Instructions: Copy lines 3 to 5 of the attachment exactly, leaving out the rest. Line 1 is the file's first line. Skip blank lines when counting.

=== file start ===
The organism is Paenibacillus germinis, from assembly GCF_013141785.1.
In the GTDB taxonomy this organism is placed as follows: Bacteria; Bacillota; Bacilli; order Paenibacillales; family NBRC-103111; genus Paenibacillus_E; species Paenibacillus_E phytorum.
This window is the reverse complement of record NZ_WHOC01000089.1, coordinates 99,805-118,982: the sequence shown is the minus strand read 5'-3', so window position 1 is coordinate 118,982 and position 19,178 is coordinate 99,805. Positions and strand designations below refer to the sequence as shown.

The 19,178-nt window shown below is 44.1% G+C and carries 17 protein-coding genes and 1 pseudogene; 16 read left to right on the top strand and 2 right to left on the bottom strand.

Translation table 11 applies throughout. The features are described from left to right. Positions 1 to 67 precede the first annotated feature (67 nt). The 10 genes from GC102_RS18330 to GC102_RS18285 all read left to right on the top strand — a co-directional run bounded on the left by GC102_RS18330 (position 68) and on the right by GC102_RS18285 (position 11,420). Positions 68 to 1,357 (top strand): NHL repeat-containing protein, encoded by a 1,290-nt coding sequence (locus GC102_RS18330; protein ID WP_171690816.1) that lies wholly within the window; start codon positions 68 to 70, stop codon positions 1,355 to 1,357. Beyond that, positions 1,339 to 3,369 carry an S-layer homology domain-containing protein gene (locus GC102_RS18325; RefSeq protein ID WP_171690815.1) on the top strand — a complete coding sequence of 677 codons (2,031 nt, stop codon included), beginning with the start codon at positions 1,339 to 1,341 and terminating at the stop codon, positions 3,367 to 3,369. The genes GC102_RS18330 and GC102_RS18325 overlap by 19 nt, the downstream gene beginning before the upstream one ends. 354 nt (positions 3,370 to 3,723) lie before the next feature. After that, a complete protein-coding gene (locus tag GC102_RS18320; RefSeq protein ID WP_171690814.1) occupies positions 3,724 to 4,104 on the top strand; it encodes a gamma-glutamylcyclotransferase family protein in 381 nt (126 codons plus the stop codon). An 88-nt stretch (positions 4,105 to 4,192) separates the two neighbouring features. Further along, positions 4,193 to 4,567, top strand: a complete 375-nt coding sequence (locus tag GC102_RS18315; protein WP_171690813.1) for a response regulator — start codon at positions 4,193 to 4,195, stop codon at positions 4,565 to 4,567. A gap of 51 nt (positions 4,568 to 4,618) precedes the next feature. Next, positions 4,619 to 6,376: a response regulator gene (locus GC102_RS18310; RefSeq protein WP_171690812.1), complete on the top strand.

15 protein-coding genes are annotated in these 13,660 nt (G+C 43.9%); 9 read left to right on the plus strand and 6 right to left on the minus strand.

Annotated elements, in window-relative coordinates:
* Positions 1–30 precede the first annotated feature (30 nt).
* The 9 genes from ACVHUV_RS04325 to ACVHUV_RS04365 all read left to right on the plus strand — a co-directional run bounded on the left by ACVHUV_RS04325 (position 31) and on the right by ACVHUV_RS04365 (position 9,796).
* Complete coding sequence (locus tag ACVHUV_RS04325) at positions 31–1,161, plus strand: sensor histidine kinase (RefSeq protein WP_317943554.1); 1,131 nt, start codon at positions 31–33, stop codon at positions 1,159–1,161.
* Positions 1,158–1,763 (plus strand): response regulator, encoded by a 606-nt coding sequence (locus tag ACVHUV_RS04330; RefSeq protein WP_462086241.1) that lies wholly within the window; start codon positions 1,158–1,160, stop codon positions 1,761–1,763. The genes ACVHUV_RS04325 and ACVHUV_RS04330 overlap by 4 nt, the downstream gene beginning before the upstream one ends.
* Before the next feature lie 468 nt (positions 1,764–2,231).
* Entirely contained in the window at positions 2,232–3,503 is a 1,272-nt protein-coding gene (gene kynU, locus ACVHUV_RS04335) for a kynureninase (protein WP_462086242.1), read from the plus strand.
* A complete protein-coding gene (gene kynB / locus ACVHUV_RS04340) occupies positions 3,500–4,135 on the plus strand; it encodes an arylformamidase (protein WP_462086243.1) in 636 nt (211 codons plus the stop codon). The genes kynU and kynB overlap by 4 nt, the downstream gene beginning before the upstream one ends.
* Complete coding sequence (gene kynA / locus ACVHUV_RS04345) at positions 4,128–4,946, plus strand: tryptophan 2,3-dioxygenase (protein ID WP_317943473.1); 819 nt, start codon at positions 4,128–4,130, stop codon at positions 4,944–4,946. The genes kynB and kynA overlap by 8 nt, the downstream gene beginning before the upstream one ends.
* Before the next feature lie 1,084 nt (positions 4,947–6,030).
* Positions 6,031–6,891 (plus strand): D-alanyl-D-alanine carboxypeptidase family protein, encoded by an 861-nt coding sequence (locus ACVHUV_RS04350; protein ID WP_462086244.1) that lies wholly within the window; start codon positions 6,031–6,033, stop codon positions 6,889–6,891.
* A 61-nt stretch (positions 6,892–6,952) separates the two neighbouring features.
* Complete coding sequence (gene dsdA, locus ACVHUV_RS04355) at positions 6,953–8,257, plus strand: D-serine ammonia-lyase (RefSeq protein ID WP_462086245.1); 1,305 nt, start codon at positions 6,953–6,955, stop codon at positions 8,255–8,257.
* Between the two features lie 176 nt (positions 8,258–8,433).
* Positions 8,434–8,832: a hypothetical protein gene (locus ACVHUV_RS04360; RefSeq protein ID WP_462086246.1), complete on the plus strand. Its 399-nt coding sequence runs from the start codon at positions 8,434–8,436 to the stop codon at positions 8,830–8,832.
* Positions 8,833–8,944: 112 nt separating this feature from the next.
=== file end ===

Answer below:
This window is the reverse complement of record NZ_WHOC01000089.1, coordinates 99,805-118,982: the sequence shown is the minus strand read 5'-3', so window position 1 is coordinate 118,982 and position 19,178 is coordinate 99,805. Positions and strand designations below refer to the sequence as shown.

The 19,178-nt window shown below is 44.1% G+C and carries 17 protein-coding genes and 1 pseudogene; 16 read left to right on the top strand and 2 right to left on the bottom strand.

Translation table 11 applies throughout. The features are described from left to right. Positions 1 to 67 precede the first annotated feature (67 nt). The 10 genes from GC102_RS18330 to GC102_RS18285 all read left to right on the top strand — a co-directional run bounded on the left by GC102_RS18330 (position 68) and on the right by GC102_RS18285 (position 11,420). Positions 68 to 1,357 (top strand): NHL repeat-containing protein, encoded by a 1,290-nt coding sequence (locus GC102_RS18330; protein ID WP_171690816.1) that lies wholly within the window; start codon positions 68 to 70, stop codon positions 1,355 to 1,357. Beyond that, positions 1,339 to 3,369 carry an S-layer homology domain-containing protein gene (locus GC102_RS18325; RefSeq protein ID WP_171690815.1) on the top strand — a complete coding sequence of 677 codons (2,031 nt, stop codon included), beginning with the start codon at positions 1,339 to 1,341 and terminating at the stop codon, positions 3,367 to 3,369. The genes GC102_RS18330 and GC102_RS18325 overlap by 19 nt, the downstream gene beginning before the upstream one ends. 354 nt (positions 3,370 to 3,723) lie before the next feature. After that, a complete protein-coding gene (locus tag GC102_RS18320; RefSeq protein ID WP_171690814.1) occupies positions 3,724 to 4,104 on the top strand; it encodes a gamma-glutamylcyclotransferase family protein in 381 nt (126 codons plus the stop codon). An 88-nt stretch (positions 4,105 to 4,192) separates the two neighbouring features. Further along, positions 4,193 to 4,567, top strand: a complete 375-nt coding sequence (locus tag GC102_RS18315; protein WP_171690813.1) for a response regulator — start codon at positions 4,193 to 4,195, stop codon at positions 4,565 to 4,567. A gap of 51 nt (positions 4,568 to 4,618) precedes the next feature. Next, positions 4,619 to 6,376: a response regulator gene (locus GC102_RS18310; RefSeq protein WP_171690812.1), complete on the top strand.